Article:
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Let sleeping lawyers lie: organized crime, lawyers and the regulation of legal services

Middleton, David and Levi, Michael ORCID: 2015. Let sleeping lawyers lie: organized crime, lawyers and the regulation of legal services. British Journal of Criminology 55 (4) , pp. 647-668. 10.1093/bjc/azv001

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The study examines the range of crimes in which solicitors become involved as primary offenders (mainly fraud) or on behalf of others (criminal planning and money laundering) and critically reviews the factors in their personal and working environment that may promote or inhibit such crimes and the ways that criminologists and socio-legal scholars have accounted for deviance and the regulation of the profession. It ends by discussing trends in contemporary lawyering and its regulation—ethics, discipline, ownership and surveillance—that could plausibly affect rates of crime by solicitors, focusing on England and Wales but also giving some comparative context with the United States.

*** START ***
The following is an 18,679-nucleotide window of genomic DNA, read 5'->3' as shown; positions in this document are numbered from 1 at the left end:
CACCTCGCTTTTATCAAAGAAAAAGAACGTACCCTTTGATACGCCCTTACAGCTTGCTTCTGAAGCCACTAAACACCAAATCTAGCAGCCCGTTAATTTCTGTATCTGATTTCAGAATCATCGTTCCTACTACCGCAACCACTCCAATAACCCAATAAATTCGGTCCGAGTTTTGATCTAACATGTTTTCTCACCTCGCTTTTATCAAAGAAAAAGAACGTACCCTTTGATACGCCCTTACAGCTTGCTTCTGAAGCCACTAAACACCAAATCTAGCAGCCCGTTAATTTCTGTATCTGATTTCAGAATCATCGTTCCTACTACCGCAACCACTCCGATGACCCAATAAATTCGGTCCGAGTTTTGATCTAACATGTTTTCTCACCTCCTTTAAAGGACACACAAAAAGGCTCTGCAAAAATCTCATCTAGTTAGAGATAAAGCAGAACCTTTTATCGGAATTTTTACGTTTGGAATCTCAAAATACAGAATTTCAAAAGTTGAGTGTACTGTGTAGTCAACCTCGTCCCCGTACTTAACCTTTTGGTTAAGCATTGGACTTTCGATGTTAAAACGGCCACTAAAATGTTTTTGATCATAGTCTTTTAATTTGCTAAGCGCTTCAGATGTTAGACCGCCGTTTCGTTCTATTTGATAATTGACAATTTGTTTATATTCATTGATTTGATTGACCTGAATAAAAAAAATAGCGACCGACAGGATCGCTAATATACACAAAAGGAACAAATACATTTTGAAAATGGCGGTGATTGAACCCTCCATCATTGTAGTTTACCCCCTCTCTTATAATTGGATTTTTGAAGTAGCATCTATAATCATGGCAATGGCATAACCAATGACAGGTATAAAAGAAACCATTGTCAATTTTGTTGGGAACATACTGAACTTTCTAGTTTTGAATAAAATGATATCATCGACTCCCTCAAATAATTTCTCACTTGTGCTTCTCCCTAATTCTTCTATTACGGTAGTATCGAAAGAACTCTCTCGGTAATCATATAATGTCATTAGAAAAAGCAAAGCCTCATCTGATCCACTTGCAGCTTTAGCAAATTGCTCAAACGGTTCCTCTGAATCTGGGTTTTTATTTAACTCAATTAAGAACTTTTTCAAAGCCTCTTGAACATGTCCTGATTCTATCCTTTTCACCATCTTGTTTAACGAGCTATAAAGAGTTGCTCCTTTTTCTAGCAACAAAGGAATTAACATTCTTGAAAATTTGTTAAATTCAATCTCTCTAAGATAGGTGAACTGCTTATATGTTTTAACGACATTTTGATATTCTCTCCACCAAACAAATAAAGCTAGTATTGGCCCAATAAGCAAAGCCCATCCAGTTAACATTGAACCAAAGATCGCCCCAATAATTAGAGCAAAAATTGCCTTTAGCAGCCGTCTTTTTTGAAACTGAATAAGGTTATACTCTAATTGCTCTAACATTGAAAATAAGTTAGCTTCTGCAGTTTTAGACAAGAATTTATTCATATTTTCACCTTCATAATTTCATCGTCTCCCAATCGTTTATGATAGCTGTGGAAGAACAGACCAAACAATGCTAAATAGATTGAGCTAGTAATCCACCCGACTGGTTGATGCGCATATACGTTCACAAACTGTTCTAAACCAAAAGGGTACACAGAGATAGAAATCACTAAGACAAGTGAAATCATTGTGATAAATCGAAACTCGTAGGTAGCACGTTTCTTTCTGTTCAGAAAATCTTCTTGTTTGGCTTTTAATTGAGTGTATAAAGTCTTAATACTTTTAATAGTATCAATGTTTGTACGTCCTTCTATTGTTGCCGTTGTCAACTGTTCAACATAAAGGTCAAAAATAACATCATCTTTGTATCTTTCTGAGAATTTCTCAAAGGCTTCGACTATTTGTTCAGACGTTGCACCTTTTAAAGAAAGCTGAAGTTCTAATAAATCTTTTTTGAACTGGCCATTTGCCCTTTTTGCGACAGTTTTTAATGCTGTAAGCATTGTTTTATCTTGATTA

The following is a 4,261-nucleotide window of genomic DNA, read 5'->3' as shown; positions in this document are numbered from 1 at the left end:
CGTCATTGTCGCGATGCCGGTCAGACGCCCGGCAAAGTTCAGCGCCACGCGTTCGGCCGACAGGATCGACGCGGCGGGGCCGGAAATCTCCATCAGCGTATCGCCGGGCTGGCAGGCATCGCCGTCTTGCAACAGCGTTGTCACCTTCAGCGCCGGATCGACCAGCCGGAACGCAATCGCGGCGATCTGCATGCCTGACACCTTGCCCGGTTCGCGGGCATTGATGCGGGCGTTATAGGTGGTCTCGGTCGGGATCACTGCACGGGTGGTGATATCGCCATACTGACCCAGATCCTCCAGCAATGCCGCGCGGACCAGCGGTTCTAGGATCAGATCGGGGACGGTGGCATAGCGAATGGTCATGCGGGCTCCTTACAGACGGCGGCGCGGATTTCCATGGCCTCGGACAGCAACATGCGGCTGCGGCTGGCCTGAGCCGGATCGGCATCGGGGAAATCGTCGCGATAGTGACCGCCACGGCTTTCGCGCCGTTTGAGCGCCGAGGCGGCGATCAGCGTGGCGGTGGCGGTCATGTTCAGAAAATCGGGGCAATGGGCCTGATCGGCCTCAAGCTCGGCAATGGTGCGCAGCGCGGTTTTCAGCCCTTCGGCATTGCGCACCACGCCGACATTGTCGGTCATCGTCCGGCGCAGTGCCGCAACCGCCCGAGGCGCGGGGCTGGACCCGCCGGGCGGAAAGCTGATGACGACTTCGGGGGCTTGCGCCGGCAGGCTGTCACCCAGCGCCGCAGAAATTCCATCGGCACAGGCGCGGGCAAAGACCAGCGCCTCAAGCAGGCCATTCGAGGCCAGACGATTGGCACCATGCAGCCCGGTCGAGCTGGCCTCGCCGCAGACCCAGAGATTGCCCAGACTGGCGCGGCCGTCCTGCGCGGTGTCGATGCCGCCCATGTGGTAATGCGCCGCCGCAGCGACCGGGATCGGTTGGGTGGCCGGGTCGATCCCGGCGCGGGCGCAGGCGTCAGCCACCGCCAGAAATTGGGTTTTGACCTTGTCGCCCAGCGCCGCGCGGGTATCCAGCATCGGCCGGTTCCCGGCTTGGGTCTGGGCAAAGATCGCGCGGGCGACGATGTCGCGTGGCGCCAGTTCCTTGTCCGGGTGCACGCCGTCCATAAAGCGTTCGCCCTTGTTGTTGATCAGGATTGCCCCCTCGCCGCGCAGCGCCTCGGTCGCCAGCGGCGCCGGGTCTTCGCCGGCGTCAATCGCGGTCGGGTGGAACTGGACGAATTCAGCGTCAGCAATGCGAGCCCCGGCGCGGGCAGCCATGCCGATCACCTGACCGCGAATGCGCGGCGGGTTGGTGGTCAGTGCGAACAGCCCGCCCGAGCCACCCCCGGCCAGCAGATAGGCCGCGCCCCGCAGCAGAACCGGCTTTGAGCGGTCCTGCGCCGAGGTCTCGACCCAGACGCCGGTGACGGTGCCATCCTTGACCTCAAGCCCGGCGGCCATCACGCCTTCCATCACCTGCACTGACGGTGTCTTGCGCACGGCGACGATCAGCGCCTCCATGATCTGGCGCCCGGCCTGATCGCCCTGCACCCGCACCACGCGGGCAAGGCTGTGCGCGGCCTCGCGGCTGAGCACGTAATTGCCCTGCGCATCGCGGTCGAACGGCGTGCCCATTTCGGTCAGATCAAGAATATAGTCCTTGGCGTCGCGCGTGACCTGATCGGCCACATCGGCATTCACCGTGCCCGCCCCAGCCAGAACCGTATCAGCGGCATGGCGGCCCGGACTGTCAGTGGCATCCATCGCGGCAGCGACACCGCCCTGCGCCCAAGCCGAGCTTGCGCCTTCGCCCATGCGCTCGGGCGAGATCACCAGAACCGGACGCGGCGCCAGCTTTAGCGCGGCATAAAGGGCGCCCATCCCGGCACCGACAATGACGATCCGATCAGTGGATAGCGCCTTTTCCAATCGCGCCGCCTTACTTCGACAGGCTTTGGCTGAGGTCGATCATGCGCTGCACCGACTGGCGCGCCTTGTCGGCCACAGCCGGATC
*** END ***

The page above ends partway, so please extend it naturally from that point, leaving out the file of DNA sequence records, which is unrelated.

Item Type: Article
Date Type: Publication
Status: Published
Schools: Social Sciences (Includes Criminology and Education)
Subjects: H Social Sciences > H Social Sciences (General)
Additional Information: This is an open access article distributed under the terms of the Creative Commons CC BY license, which permits unrestricted use, distribution, and reproduction in any medium, provided the original work is properly cited.
Publisher: Oxford University Press
ISSN: 0007-0955
Funders: ESRC
Date of First Compliant Deposit: 30 March 2016
Date of Acceptance: 11 January 2015
Last Modified: 05 May 2023 10:07

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